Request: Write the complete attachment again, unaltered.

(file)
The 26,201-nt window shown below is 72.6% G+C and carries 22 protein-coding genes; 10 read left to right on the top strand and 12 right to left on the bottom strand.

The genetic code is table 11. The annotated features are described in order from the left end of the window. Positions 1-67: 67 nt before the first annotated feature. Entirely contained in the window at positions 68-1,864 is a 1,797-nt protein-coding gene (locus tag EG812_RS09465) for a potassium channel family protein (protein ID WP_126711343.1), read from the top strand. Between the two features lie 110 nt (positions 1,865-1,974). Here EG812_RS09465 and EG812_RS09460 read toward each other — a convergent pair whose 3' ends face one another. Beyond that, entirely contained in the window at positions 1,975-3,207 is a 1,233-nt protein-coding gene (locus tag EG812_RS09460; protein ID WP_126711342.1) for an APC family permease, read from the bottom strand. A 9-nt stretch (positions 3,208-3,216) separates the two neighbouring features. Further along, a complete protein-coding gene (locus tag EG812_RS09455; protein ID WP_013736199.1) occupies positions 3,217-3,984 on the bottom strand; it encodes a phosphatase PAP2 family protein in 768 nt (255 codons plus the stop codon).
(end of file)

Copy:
The 26,201-nt window shown below is 72.6% G+C and carries 22 protein-coding genes; 10 read left to right on the top strand and 12 right to left on the bottom strand.

The genetic code is table 11. The annotated features are described in order from the left end of the window. Positions 1-67: 67 nt before the first annotated feature. Entirely contained in the window at positions 68-1,864 is a 1,797-nt protein-coding gene (locus tag EG812_RS09465) for a potassium channel family protein (protein ID WP_126711343.1), read from the top strand. Between the two features lie 110 nt (positions 1,865-1,974). Here EG812_RS09465 and EG812_RS09460 read toward each other — a convergent pair whose 3' ends face one another. Beyond that, entirely contained in the window at positions 1,975-3,207 is a 1,233-nt protein-coding gene (locus tag EG812_RS09460; protein ID WP_126711342.1) for an APC family permease, read from the bottom strand. A 9-nt stretch (positions 3,208-3,216) separates the two neighbouring features. Further along, a complete protein-coding gene (locus tag EG812_RS09455; protein ID WP_013736199.1) occupies positions 3,217-3,984 on the bottom strand; it encodes a phosphatase PAP2 family protein in 768 nt (255 codons plus the stop codon).